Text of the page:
Previewing the city's proposed 2016 budget at a 2nd Ward meeting Thursday evening, Assistant City Manager Marty Lyons said that it will call for a 2 percent increase in the city's property tax levy to provide additional funds for public safety pensions.
The proposed budget, running more than 300 pages, is scheduled to be released later today.
Lyons says the increase in pension funding is being recommended by the city's new pension actuary firm.
Late last decade the City Council voted to change actuaries every six years after having relied on one firm for advice for an extended period -- advice that now appears to have been very overly optimistic about how much money the city could expect to earn on funds set aside for pensions.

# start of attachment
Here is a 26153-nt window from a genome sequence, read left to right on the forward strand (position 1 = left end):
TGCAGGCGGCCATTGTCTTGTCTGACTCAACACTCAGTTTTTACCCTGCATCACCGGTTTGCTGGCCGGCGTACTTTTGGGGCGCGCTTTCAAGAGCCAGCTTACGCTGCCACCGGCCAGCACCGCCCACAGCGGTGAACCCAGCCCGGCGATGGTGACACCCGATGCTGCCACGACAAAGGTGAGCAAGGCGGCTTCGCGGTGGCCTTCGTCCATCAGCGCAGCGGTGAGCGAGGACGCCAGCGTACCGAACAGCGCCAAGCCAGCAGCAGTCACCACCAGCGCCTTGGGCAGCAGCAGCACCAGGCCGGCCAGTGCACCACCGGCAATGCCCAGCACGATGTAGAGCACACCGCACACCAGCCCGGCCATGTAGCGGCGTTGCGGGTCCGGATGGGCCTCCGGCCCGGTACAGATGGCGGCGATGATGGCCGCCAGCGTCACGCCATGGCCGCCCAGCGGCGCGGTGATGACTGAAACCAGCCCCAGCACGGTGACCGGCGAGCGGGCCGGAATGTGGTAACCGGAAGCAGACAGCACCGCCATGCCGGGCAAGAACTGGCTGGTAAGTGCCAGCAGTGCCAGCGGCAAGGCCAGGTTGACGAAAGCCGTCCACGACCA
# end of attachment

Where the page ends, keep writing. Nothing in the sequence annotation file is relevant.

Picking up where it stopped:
Over the last six years advice from the replacement actuary led to much higher amounts set aside for pensions, and the latest advisor, Lyons says, believes that even more funding needs to be provided.
Otherwise, other than a reorganization of public works functions that Lyons said would mean some reduction in the number of top-level managers but no cuts in union workers, there are only "very minimal changes" in the city's budget, he said.
But much of the budget planning could end up having to be redone if an eventual resolution of the state's budget impasse includes major cuts in state aid to municipalities.
The first City Council discussion of the budget is scheduled for Monday, Oct. 19, and the budget is tentatively scheduled to be adopted by the aldermen before Thanksgiving.